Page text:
6 ZOOLOGY OP TH E VOYAGE OF TH E BEAGLE.
distance of about three yards from them; but no notice whatever was taken of it. I
then threw it on the ground within one yard of an old cock bird; he looked at it for a
moment with attention, but then regarded it no more. With a stick I pushed it
closer and closer, until at last he touched it with his b e ak : the paper was then
instantly torn off with fury, and at the same moment every bird in the long row
began struggling and flapping its wings. Under the same circumstances, it
would have been quite impossible to have deceived a dog.
When the condors in a flock are wheeling round and round any spot, their
flight is beautiful. Except when they rise from the ground, I do not recollect
ever to have seen one flap its wings. Near Lima, I watched several of these
birds for a quarter and half-an-hour, without once taking off my eyes. They
moved in large curves, sweeping in circles, descending and ascending without
once flapping. As several glided close over my head, I intently watched, from
an oblique position, the separate and terminal feathers of the w in g ; if there
had been the least vibratory movement, their outlines would have been blended
together, but they were seen distinct against the blue sky. The head and neck
were moved frequently, and apparently with force. I f the bird wished to
descend, the wings were for a moment collapsed ; and then, when again
expanded with an altered inclination, the momentum gained by the rapid
descent, seemed to urge the bird upwards, with the even and steady movement
of a paper kite. It was a beautiful spectacle thus to behold these great vultures
hour after hour, without any apparent exertion, wheeling and gliding over mountain
In the garden at Valparaiso, where so many condors were kept alive, I
observed that all the hens had the iris of their eyes bright red, but the cocks
yellowish-brown. In a young bird, whose back was brown, and ruff not white,
(but which must have been at least nearly a year old, as it was then the spring) I
observed that the eye was dark brown : upon examination after death, this
proved to be a female, and therefore I suppose the colour of the iris changes at
the same time with the plumage.
1 . C a t h a r t e s a t r a t u s . Rich, and Swain.
Cathartes urubii, IfOrbigny. Y oy. Ois.
Vultur atratus, Bartram, p. 287.
jota. Jardines Wilson, vol. iii. p. 280.
---------------- , Bonaparte's I- ^ . r. p ..i
Galliuazo or Cuervo of the Spanish inhabitants of America; and Black Vulture or Carnon Crow of the
English of that continent.
T h e s e birds, I believe, are never found further south, than the neighbourhood
of the Rio Negro, in latitude 41°: I never saw one in southern Patagonia, or
in Tierra del Fuego. They appear to prefer damp places, especially the vicinity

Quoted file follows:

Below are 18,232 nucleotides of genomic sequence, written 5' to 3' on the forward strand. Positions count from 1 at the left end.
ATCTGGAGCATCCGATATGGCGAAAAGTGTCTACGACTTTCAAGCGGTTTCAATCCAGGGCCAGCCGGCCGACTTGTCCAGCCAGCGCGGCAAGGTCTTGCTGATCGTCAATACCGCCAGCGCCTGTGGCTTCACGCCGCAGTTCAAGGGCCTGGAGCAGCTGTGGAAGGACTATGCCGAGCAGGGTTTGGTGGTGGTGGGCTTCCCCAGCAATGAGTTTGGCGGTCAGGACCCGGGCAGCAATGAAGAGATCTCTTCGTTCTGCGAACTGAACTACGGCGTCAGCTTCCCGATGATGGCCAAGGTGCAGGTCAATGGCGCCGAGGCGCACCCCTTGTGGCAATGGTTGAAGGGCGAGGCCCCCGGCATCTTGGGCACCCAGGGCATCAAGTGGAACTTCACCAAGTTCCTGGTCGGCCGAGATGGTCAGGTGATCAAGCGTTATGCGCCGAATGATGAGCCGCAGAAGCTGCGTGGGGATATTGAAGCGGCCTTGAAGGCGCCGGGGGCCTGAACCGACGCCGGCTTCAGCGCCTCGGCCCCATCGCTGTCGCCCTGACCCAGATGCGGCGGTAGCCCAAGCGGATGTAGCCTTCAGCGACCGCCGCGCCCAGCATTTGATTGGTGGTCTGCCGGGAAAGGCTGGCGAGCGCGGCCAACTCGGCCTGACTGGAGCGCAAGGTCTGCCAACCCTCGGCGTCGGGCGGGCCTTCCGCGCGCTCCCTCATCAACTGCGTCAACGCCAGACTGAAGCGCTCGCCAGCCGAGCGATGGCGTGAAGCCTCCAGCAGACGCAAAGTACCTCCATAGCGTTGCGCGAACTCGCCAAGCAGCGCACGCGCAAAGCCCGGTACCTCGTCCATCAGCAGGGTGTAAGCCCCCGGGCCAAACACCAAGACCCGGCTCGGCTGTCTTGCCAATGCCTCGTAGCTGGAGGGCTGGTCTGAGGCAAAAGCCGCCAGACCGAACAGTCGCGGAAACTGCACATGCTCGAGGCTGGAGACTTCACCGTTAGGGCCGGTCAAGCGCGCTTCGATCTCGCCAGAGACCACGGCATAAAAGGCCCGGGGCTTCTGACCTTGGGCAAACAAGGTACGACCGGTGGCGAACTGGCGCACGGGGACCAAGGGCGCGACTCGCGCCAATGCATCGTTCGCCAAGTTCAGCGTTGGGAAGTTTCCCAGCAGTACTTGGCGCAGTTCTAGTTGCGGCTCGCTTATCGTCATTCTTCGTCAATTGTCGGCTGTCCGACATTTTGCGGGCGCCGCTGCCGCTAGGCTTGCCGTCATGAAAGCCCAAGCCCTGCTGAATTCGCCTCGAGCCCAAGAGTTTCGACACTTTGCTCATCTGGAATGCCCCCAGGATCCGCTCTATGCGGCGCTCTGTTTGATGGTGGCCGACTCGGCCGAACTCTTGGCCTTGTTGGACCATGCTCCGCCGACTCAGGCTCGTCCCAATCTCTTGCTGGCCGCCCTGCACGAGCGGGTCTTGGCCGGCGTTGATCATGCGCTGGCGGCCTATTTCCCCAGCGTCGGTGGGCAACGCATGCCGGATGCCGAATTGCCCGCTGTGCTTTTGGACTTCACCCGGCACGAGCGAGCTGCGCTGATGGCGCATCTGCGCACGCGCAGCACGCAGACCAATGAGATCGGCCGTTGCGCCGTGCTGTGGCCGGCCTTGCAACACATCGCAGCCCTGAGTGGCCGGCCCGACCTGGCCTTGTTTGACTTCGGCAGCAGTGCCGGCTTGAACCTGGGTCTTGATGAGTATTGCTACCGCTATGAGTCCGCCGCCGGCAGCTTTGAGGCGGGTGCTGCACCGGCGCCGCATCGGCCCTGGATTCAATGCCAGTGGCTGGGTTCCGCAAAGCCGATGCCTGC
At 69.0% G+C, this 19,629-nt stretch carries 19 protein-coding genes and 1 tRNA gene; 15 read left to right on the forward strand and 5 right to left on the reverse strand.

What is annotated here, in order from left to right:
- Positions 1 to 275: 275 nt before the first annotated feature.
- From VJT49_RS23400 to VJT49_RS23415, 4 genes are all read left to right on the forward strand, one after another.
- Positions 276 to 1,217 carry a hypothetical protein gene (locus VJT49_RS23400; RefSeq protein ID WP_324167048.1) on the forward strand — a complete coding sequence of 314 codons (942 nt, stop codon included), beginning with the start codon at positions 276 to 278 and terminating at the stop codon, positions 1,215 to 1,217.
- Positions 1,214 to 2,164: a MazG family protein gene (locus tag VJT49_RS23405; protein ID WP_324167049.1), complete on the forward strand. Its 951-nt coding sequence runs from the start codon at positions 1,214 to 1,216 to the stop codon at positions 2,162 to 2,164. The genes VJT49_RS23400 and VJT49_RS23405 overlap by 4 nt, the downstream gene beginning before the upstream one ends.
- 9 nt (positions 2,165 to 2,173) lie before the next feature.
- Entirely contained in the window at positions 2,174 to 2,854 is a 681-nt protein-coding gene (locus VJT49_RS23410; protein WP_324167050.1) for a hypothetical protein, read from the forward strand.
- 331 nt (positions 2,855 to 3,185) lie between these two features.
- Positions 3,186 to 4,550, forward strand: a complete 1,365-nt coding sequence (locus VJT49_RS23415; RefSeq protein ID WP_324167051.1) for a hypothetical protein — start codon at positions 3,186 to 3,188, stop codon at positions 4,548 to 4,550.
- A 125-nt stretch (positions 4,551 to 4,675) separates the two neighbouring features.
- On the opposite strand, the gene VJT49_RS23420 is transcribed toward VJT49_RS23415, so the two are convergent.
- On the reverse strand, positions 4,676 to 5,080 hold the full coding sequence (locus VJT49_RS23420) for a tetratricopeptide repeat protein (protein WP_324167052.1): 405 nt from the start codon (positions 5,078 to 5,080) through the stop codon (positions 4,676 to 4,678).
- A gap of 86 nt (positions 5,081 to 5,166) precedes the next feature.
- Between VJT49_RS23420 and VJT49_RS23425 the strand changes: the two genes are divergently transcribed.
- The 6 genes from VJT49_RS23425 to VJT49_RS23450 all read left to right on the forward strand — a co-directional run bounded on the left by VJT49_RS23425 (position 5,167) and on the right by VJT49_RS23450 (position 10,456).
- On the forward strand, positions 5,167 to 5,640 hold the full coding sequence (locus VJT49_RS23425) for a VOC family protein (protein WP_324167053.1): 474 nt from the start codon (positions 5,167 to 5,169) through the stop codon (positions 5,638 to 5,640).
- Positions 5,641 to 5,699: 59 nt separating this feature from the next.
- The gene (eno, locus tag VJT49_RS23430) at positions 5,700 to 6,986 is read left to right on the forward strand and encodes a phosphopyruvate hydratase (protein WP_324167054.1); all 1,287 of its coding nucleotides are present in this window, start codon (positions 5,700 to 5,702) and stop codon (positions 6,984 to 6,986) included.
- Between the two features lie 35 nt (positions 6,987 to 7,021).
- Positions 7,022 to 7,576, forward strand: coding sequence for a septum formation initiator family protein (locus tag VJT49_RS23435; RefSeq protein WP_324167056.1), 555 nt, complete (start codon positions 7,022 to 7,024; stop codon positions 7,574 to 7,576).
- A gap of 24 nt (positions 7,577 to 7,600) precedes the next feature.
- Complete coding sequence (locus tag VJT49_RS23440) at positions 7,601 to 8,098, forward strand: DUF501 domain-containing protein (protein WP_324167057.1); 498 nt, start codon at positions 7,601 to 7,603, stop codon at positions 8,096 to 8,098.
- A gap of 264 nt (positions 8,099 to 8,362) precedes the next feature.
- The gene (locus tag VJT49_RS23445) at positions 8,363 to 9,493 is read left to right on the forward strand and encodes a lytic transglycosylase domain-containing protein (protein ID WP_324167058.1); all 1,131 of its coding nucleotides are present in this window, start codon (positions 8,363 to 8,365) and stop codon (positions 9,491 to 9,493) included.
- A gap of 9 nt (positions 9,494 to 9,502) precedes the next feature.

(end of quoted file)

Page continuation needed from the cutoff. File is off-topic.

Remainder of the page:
of rivers ; and thus, although abundant both at the Rio Negro and Colorado,
they are not found on the intermediate plains. Azara* states, that there existed
a tradition In his time, that on the first arrival of the Spaniards in the Plata,
these birds were not found in the neighbourhood of Monte Video, but that
they subsequently followed the inhabitants from more northern districts.
M, Al. D ’Orhigny, in reference to this statement, observes that these vultures,
although common on the northern hank of the Plata, and likewise on the
rivers south of it, are not found in the neighbourhood of Buenos Ayres, where
the immense slaughtering establishments are attended by infinite numbers of
Polybori and gulls. M. D ’Orhigny supposes that their absence is owing to the
scarcity of trees and hushes in the Pampas ; but this view, I think, will hardly
hold good, inasmuch as the country near Bahia Blanca, where the Gallinazo
(together with the carrion-feeding gull) is common, is as bare, if not more so,
than the plains near Buenos Ayres. I have never seen the Gallinazo in Chile ;
and Molina, who was aware of the difference between the C. atratus and C. aura.
has not noticed it ; yet, on the opposite side of the Cordillera, near Mendoza,
it is common. They do not occur in Chiloe, or on the west coast of the continent
south of that island. In Wilson’s Ornithology it is said that “ the carrion
crow (as this bird is called in the United States) is seldom found on the
Atlantic to the northward of Newhern, lat. 33° North Carolina.” But in
Richardson’s “ Fauna Boreali-Americana,” it is mentioned, on the authority of
Mr. David Douglas, that on the Pacific side of the continent, it is common on
the marshy islands of the Columbia, and in the neighbourhood of Lewis’s and
Clark’s rivers (4S°—47°N.) It has, therefore, a wider range in the northern
* Voyage dans l’Amérique Méridionale, vol. iii. p. 24.